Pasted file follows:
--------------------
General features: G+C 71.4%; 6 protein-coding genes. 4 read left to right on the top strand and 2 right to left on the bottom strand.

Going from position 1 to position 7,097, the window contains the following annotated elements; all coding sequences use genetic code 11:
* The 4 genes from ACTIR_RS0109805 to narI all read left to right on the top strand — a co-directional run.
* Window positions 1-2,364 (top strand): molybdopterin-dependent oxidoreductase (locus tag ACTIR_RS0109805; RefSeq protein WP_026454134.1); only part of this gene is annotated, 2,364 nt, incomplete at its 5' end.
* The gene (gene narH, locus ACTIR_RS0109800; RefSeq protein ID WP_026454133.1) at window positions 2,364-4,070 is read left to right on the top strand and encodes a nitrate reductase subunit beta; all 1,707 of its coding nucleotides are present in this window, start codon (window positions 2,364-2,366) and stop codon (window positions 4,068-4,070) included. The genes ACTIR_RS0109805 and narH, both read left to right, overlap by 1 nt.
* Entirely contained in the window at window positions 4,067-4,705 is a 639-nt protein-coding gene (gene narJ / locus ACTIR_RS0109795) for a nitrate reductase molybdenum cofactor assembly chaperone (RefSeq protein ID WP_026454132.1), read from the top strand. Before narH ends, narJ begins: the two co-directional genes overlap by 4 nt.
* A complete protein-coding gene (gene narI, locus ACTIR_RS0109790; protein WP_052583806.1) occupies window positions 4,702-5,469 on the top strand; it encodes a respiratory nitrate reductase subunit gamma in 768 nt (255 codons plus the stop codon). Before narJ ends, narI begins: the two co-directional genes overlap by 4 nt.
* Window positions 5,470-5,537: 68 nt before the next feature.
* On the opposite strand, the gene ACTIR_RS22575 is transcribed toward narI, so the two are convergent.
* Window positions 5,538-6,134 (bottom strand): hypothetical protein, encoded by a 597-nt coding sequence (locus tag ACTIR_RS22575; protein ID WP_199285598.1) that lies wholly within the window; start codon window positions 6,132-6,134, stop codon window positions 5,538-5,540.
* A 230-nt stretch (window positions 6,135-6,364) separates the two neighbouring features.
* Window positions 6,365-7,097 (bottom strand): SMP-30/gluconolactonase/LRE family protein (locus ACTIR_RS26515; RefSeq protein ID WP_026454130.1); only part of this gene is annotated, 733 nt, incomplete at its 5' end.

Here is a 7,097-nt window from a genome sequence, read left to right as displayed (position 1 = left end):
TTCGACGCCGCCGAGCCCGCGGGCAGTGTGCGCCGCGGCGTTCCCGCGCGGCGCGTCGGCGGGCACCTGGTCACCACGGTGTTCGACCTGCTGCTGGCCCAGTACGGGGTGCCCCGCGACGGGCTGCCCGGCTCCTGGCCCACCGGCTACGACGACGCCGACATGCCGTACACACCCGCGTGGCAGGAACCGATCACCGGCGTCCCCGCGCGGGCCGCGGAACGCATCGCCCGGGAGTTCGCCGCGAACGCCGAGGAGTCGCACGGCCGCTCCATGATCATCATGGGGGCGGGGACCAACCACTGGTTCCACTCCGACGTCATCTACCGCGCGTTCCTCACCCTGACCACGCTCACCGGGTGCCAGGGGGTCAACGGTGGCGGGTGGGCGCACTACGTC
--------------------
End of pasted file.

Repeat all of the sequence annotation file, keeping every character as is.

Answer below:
General features: G+C 71.4%; 6 protein-coding genes. 4 read left to right on the top strand and 2 right to left on the bottom strand.

Going from position 1 to position 7,097, the window contains the following annotated elements; all coding sequences use genetic code 11:
* The 4 genes from ACTIR_RS0109805 to narI all read left to right on the top strand — a co-directional run.
* Window positions 1-2,364 (top strand): molybdopterin-dependent oxidoreductase (locus tag ACTIR_RS0109805; RefSeq protein WP_026454134.1); only part of this gene is annotated, 2,364 nt, incomplete at its 5' end.
* The gene (gene narH, locus ACTIR_RS0109800; RefSeq protein ID WP_026454133.1) at window positions 2,364-4,070 is read left to right on the top strand and encodes a nitrate reductase subunit beta; all 1,707 of its coding nucleotides are present in this window, start codon (window positions 2,364-2,366) and stop codon (window positions 4,068-4,070) included. The genes ACTIR_RS0109805 and narH, both read left to right, overlap by 1 nt.
* Entirely contained in the window at window positions 4,067-4,705 is a 639-nt protein-coding gene (gene narJ / locus ACTIR_RS0109795) for a nitrate reductase molybdenum cofactor assembly chaperone (RefSeq protein ID WP_026454132.1), read from the top strand. Before narH ends, narJ begins: the two co-directional genes overlap by 4 nt.
* A complete protein-coding gene (gene narI, locus ACTIR_RS0109790; protein WP_052583806.1) occupies window positions 4,702-5,469 on the top strand; it encodes a respiratory nitrate reductase subunit gamma in 768 nt (255 codons plus the stop codon). Before narJ ends, narI begins: the two co-directional genes overlap by 4 nt.
* Window positions 5,470-5,537: 68 nt before the next feature.
* On the opposite strand, the gene ACTIR_RS22575 is transcribed toward narI, so the two are convergent.
* Window positions 5,538-6,134 (bottom strand): hypothetical protein, encoded by a 597-nt coding sequence (locus tag ACTIR_RS22575; protein ID WP_199285598.1) that lies wholly within the window; start codon window positions 6,132-6,134, stop codon window positions 5,538-5,540.
* A 230-nt stretch (window positions 6,135-6,364) separates the two neighbouring features.
* Window positions 6,365-7,097 (bottom strand): SMP-30/gluconolactonase/LRE family protein (locus ACTIR_RS26515; RefSeq protein ID WP_026454130.1); only part of this gene is annotated, 733 nt, incomplete at its 5' end.

Here is a 7,097-nt window from a genome sequence, read left to right as displayed (position 1 = left end):
TTCGACGCCGCCGAGCCCGCGGGCAGTGTGCGCCGCGGCGTTCCCGCGCGGCGCGTCGGCGGGCACCTGGTCACCACGGTGTTCGACCTGCTGCTGGCCCAGTACGGGGTGCCCCGCGACGGGCTGCCCGGCTCCTGGCCCACCGGCTACGACGACGCCGACATGCCGTACACACCCGCGTGGCAGGAACCGATCACCGGCGTCCCCGCGCGGGCCGCGGAACGCATCGCCCGGGAGTTCGCCGCGAACGCCGAGGAGTCGCACGGCCGCTCCATGATCATCATGGGGGCGGGGACCAACCACTGGTTCCACTCCGACGTCATCTACCGCGCGTTCCTCACCCTGACCACGCTCACCGGGTGCCAGGGGGTCAACGGTGGCGGGTGGGCGCACTACGTC